Contents tagged with end-of-life

  • Texas Family Physician - Vol. 66 No. 3, Summer 2015

    Tags: texas family physician, members, president's letter, perspective, medicare, health care reform, reform, reiner, practice management, medicaid, end-of-life, sgr, legislature, briggs, johnson, kelly, molina, icd-10

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    President’s letter



    Inside the coverage gapTexas is the only state left with at least 20 percent of its population … more

  • First do no harm? A reflection on pain and intervention at the end of life

    Tags: perspective, mandola, end-of-life

    By Vincent J. Mandola, MD

    March 25, 2015 was a day I will never forget. It was the day I watched my mother take her last breath. She was 56 years old and had battled cancer for two years. It was a surreal time stepping into the unknown for my close family, but it’s not the moment of her passing I want to write about here. It is the days leading up to that moment, as this experience has given me a new outlook on end-of-life care.

    After surgery and nearly a year and a half of chemotherapy, mom was determined to have a couple of decent weeks before what she knew was inevitable. She had just been discharged from the hospital for uncontrolled pain and sent home under hospice care.

  • Money & Medicine: Reflections on the message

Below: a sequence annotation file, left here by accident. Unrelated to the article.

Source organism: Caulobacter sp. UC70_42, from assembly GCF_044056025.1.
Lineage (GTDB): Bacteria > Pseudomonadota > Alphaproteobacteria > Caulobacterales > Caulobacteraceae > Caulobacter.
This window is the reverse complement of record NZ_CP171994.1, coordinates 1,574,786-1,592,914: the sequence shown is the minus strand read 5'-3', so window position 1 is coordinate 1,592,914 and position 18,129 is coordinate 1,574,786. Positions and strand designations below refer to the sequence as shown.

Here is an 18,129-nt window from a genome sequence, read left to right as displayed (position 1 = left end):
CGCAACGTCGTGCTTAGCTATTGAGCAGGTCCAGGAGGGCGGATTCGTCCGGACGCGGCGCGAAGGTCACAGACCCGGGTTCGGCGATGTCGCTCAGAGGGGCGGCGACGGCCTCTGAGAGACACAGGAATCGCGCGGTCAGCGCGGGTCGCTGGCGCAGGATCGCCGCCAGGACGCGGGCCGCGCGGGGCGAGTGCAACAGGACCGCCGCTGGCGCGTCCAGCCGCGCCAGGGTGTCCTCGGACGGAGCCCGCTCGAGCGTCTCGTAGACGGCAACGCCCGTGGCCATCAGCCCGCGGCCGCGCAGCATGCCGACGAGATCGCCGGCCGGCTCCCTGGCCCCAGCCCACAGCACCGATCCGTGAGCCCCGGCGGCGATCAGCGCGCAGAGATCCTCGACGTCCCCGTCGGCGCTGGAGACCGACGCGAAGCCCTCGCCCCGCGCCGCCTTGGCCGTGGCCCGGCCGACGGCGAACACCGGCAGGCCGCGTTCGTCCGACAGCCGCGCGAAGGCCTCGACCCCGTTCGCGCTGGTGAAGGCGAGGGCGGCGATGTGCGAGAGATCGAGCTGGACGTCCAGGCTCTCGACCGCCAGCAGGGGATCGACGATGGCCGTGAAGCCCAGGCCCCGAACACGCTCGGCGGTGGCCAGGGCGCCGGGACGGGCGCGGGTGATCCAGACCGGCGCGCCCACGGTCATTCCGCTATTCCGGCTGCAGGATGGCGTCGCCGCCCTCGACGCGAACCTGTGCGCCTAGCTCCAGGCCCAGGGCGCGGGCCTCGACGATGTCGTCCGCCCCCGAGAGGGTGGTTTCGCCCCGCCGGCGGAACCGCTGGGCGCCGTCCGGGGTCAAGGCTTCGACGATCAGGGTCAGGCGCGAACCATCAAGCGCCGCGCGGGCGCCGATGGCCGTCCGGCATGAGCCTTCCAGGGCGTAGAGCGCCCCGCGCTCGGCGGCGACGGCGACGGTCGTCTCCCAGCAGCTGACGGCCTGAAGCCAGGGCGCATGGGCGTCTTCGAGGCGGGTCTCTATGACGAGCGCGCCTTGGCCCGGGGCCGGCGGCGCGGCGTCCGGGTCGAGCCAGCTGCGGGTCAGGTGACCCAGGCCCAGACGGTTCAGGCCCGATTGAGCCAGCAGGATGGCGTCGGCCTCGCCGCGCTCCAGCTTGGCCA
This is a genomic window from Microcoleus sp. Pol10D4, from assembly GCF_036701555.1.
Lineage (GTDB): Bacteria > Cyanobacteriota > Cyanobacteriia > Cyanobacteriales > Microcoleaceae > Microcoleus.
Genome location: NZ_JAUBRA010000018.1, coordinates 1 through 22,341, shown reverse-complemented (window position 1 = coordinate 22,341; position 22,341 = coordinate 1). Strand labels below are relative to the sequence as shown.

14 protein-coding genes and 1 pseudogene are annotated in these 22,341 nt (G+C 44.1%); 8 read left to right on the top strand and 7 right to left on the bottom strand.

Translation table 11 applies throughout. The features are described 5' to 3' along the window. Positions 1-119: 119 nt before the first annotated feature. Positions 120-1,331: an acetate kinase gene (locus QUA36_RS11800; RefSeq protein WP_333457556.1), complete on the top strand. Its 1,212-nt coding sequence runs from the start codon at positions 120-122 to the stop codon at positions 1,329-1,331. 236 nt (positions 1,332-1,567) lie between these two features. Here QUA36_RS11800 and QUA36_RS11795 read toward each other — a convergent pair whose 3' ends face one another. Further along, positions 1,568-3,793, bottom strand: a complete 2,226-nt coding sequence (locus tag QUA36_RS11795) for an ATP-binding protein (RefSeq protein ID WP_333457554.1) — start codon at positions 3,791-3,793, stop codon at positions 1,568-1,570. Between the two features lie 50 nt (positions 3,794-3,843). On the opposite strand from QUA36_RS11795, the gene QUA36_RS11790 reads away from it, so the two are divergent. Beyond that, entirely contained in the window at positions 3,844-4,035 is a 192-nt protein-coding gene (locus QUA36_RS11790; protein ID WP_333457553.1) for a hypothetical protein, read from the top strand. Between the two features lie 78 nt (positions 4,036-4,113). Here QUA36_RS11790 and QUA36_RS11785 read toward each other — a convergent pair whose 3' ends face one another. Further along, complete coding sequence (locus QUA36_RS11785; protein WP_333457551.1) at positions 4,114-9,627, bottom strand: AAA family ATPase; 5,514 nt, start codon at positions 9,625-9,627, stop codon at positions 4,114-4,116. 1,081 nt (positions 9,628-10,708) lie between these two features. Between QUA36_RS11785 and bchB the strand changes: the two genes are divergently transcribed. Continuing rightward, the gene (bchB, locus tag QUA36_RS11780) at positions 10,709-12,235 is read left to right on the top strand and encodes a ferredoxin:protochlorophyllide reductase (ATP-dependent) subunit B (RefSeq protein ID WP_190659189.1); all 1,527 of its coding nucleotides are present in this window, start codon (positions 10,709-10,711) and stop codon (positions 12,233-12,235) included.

Tags: pbs, health care reform, advance directive, end-of-life, care, money, medicine

    We have known for years that the payment system for health care services provides incentives for hospitals and physicians to run more tests and perform more procedures. Debuting this week, a PBS special “Money & Medicine” examines not only runaway health care spending, but also the danger patients face from over-diagnosis and over-treatment.

    “If you add up medical errors, drug interactions, and hospital-acquired infections, medicine itself is the third leading cause of death in this country,” one expert says in the film. And another, “I’m paid more when I harm my patients; I’m paid more when I do more, even when it’s not beneficial.”

    Contributing to the estimated 30 percent of U.S. health care spending—$800 billion a year—that pays for unnecessary services, the filmmakers identify several forces at play. First, briefly, the providers:  “One person’s waste is nearly always another person’s income, and income turns into strong political defenses of areas that are classic waste.” Next, the patients: Patients’ demands are changing the behavior of providers. And particularly in end-of-life care, the family can demand “full court” care regardless of the odds.